1 arrested after DAPL protesters build makeshift bridge across creek to gain access to Cannon Ball Ranch

CANNON BALL, N.D. - (KFYR) Another confrontation between demonstrators against the Dakota Access Pipeline and law enforcement happened Wednesday on the banks of Cantapeta Creek.

The conflict started Wednesday morning when officers saw a group of demonstrators building a wooden bridge on the water.

The Morton County Sheriff's Department says the purpose of the water crossing was to gain illegal access to the Cannon Ball Ranch. A protester tells us demonstrators were holding a water ceremony and protecting a grave site.

Authorities say they instructed protesters to leave the bridge and not cross because the Cannon Ball Ranch is private property. They say people continued to cross over to the land by swimming and using boats.

Camp spokesperson Joye Braun says the land is not private, and the bridge's purpose was to move people to the ceremony safely.

The Morton County Sheriff's Department says The U.S. Army Corps of Engineers ordered them to remove the bridge told them to arrest those who crossed for criminal trespass.

Law enforcement arrested one individual who was aiding in illegal activity by purchasing canoes and kayaks to be used for crossing the waterway. He was arrested for conspiracy to commit obstruction of a government function.

"Receiving permission and precise guidance from the U.S. Army Corps of Engineers was uplifting today. This simple message gave a clear cut order to execute a plan to remove unlawful actors and prevent further unlawful actions. Eighty five days into the protests, we look forward to other federal government agencies following the Corps’ spirit of providing support and assistance to law enforcement,” said Morton County Sheriff Kyle Kirchmeier.

Officers used a boat to pull the hand-made bridge apart, which they say violated numerous federal and state laws including the Clean Water Act and the Safe River and Harbors Act.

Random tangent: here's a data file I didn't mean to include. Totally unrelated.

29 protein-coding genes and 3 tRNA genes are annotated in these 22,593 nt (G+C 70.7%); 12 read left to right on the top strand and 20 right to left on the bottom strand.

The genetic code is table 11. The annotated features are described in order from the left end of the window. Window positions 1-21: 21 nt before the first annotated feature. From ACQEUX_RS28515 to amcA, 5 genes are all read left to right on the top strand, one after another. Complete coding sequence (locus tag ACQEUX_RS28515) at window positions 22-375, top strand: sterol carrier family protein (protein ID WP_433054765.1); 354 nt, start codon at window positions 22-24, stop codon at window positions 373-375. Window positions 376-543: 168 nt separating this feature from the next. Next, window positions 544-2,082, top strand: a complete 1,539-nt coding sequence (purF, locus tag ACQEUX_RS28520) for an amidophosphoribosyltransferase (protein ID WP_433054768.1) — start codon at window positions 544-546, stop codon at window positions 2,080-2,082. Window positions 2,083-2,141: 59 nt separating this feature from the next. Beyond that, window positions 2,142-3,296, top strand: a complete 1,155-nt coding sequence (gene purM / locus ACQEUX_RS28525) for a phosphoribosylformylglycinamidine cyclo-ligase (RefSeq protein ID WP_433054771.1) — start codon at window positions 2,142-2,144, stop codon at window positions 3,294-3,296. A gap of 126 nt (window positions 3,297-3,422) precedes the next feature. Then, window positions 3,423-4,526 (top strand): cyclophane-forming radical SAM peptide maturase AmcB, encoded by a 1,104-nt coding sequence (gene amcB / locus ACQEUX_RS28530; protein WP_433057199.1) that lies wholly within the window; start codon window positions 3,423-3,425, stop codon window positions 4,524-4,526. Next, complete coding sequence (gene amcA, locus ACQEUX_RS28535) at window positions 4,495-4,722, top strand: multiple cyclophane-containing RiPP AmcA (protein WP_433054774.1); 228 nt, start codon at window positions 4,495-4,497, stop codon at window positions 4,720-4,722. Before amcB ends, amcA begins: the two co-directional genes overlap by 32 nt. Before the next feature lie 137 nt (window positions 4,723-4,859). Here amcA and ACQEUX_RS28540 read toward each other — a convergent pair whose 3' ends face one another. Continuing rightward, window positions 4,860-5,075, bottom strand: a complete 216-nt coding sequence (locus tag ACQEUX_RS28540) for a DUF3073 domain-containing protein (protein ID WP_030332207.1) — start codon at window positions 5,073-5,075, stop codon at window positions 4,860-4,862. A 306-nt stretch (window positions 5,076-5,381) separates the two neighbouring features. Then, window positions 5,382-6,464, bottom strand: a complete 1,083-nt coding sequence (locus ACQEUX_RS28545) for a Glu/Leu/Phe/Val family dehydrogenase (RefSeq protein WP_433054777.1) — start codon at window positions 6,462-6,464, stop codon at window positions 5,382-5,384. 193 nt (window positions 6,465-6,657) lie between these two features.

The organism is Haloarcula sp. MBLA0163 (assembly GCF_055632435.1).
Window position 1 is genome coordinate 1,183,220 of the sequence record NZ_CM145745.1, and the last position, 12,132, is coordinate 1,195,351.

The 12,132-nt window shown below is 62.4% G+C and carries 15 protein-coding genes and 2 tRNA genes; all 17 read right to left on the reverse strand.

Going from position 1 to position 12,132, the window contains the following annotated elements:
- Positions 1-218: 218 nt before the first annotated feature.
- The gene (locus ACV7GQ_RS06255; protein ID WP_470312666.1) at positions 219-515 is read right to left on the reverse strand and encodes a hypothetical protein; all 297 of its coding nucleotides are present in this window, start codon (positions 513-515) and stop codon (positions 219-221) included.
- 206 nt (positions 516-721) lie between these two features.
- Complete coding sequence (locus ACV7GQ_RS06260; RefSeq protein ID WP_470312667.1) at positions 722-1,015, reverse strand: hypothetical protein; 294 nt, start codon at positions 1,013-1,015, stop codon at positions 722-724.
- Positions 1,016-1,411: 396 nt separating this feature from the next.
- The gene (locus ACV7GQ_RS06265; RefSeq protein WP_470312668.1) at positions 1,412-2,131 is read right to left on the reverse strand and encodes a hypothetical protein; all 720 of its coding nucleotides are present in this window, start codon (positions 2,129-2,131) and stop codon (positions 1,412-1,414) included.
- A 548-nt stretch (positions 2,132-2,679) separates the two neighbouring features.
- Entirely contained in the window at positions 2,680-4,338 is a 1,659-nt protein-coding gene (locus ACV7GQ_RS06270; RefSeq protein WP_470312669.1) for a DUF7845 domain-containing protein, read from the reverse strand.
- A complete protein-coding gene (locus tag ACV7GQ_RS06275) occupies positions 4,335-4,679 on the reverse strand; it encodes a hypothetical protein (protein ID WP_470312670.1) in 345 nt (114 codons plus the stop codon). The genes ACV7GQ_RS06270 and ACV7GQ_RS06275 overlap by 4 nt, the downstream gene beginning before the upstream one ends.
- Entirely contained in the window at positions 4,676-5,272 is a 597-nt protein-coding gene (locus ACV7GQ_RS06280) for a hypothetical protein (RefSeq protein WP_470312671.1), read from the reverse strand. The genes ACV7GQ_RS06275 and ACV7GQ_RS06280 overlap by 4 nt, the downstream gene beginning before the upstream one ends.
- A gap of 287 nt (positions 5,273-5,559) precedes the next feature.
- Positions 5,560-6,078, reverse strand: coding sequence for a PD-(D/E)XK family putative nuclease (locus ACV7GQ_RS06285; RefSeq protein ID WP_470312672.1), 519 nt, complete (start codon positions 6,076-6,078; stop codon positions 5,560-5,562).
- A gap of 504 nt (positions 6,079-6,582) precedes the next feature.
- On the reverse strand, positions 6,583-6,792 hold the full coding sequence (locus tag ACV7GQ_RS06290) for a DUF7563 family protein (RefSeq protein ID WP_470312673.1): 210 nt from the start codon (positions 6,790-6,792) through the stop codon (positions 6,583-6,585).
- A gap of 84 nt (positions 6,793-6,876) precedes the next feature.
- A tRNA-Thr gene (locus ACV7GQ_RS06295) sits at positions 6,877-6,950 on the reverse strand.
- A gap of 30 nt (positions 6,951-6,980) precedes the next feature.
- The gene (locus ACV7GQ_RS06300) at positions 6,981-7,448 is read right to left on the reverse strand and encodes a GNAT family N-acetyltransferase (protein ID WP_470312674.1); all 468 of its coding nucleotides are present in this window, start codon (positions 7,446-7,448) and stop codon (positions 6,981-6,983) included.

Braun says officers used rubber bullets, pepper spray and bean bag rounds on protesters. The department says they used less-than-lethal ammunition to control the situation. In one incident a male was at a boat and was throwing bottles at officers on the police line. A second incident occurred when a man wearing a gas mask refused to show his hands, refused to disperse and charged the police line. Officers also deployed pepper spray and tear gas to disperse the group of protesters who came across the water and camp at officers. No lethal shots were fired from law enforcement.

“In my 27 years in law enforcement, I have never seen such an absolute disregard for the law or other people’s rights because of someone else’s ideology. The idea that because you have a strong opinion about something means you can threaten, harass and intimidate other American citizens is just plain wrong. I took an oath to protect the first amendment, but I also took an oath to protect citizens from this continual harassment and intimidation,” said Cass County Sheriff Paul Laney.

The FBI and BIA are following up on a report of an individual being hogtied and detained by “camp security” and being brought to the BIA checkpoint. There were also reports of gunfire in the camp, and BIA is investigating that report as well.